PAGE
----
Increase the Size of Your Apparel Orders
By C.J. Mittica, Robert Carey and Daniel Walsh
Research by Larry Basinait
The average size of a wearables order in 2009 was $287 less than a general promo products order. How to lessen the divide? Start by asking the right questions, suggests Anita Brooks, owner of On the Gulf in Gautier, MI (asi/202900). “I think one of the biggest things is just asking,” she says. “Sometimes we become a little myopic. When we deal with old customers, sometimes we just stick with the same old things.”
In other words, the best way to increase the size of wearables orders is, quite simply, to try. When some salespeople know a sale is definite, they take what they have instead of pushing higher. “It’s so easy, when you get an order, to say, ‘Yes,’ and ‘Thank you,’” says Marc Held, national sales manager for Bodek and Rhodes (asi/40788). “You’re excited. I don’t think enough people stop and ask, ‘Hey, have you considered this?’ and look to upsell.”
Held looks for sales options ranging from logical to off-the-wall. He says he goes by this strategy: “Give them three or four options you like, and give them one option they’ll scratch their head over.” Why pitch them the head-scratcher? “Your competition isn’t selling them,” he says. So that means you might get the sale. Take a tie-dye shirt, for example, which is created by hand and is a solid seller for Bodek and Rhodes, according to Held. Plus he likes them, which helps make the sale easier. “If you like it, your enthusiasm will show,” he says.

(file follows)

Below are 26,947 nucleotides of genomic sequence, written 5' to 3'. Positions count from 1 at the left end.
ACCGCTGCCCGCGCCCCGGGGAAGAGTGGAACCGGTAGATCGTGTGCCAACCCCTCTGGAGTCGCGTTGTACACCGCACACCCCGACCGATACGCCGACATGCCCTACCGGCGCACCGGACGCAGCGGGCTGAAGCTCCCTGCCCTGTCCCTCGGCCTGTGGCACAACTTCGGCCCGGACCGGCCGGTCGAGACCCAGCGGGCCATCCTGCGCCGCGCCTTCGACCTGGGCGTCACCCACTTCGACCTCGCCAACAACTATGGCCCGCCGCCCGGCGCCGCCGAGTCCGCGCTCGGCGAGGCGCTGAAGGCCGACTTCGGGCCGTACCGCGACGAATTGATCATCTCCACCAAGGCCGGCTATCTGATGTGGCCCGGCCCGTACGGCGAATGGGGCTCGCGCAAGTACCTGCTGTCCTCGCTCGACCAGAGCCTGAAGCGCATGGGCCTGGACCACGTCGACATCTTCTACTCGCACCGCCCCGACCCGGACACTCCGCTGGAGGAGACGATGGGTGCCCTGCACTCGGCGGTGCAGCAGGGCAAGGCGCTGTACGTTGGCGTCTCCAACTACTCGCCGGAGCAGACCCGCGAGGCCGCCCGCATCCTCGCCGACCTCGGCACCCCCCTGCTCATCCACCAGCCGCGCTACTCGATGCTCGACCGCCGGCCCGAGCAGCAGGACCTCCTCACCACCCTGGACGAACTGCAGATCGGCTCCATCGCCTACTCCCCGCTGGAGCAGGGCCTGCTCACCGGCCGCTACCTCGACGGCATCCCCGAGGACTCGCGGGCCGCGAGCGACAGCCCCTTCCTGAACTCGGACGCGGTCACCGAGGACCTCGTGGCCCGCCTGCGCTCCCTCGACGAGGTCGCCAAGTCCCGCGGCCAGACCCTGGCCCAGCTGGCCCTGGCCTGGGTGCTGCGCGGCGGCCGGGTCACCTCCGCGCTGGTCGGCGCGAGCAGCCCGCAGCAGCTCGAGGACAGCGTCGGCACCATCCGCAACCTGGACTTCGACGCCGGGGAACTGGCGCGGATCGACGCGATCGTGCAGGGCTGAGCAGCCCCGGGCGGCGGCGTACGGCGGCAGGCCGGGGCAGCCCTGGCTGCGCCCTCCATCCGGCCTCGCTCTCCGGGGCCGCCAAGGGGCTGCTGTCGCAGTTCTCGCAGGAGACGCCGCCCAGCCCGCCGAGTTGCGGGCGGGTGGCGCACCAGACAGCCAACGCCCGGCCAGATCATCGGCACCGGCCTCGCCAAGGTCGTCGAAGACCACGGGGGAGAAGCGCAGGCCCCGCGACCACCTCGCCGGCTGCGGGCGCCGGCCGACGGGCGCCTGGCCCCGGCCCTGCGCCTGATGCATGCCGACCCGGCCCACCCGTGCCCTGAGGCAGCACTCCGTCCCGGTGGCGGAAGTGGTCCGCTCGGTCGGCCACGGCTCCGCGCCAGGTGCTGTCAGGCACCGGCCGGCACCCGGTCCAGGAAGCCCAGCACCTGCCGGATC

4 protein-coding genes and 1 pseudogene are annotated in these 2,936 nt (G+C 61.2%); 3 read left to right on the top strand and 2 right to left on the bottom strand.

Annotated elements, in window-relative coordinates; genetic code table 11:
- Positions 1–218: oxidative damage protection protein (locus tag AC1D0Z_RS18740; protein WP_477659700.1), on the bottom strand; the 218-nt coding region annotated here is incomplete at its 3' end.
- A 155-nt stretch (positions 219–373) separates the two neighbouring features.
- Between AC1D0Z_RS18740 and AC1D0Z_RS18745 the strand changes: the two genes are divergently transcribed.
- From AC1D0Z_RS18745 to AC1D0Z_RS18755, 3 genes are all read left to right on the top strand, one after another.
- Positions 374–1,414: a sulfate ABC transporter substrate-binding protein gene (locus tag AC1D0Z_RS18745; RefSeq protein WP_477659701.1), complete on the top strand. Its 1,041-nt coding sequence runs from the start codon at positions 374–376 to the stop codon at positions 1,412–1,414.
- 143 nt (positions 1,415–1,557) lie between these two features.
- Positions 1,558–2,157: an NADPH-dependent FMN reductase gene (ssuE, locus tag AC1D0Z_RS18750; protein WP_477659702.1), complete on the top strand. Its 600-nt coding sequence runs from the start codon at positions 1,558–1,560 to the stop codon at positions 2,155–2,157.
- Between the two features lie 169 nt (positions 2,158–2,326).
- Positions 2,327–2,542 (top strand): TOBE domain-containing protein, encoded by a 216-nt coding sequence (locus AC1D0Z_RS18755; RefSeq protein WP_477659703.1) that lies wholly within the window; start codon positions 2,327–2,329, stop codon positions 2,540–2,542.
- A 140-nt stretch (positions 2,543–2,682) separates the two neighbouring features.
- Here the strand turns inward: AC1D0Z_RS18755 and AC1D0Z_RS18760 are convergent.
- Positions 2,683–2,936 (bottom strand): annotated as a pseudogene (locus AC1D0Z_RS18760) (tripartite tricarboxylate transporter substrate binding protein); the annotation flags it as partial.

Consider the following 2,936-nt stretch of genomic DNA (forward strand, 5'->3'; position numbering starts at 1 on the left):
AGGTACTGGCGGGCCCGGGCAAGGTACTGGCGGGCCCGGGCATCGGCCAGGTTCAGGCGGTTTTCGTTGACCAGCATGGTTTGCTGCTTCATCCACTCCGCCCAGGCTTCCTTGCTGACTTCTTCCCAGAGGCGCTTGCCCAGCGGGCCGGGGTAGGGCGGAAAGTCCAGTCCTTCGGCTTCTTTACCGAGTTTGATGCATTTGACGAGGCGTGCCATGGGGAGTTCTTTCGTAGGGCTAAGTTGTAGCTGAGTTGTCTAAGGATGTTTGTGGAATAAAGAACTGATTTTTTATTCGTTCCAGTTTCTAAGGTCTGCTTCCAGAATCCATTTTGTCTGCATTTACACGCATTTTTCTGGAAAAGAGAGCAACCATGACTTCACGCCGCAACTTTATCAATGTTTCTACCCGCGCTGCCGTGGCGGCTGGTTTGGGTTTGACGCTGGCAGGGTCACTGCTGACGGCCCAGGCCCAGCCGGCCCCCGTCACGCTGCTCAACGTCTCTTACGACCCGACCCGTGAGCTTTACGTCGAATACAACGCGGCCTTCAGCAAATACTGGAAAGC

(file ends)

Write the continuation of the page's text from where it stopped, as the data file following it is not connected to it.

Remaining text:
Your pitch doesn’t have to include a crazy choice – just something that can also be viewed as new to your client. Brooks recalls one client who wasn’t doing any business in wearables. Then a pitch was made, and so too was a sale. A client like that may be doing business with a distributor in one area but not in another.
Embroidery is particularly common for this kind of situation, as many companies take their garments to a local embroiderer – who Brooks says may be subpar. She says this is an area that distributors can push in on, and she sticks with Trademarks Embroidery (asi/91755) in order to show a better product and position herself as an expert. “A lot of times, it’s not being afraid to step back and be that leader for them,” she says. She once pitched Konica Minolta on how good its logo could look, as opposed to how it was looking. The company was impressed with the better quality, and Brooks got the deal and increased orders as a result.
C.J. Mittica is editor, Robert Carey is a contributing writer and Daniel Walsh is a staff writer for Wearables.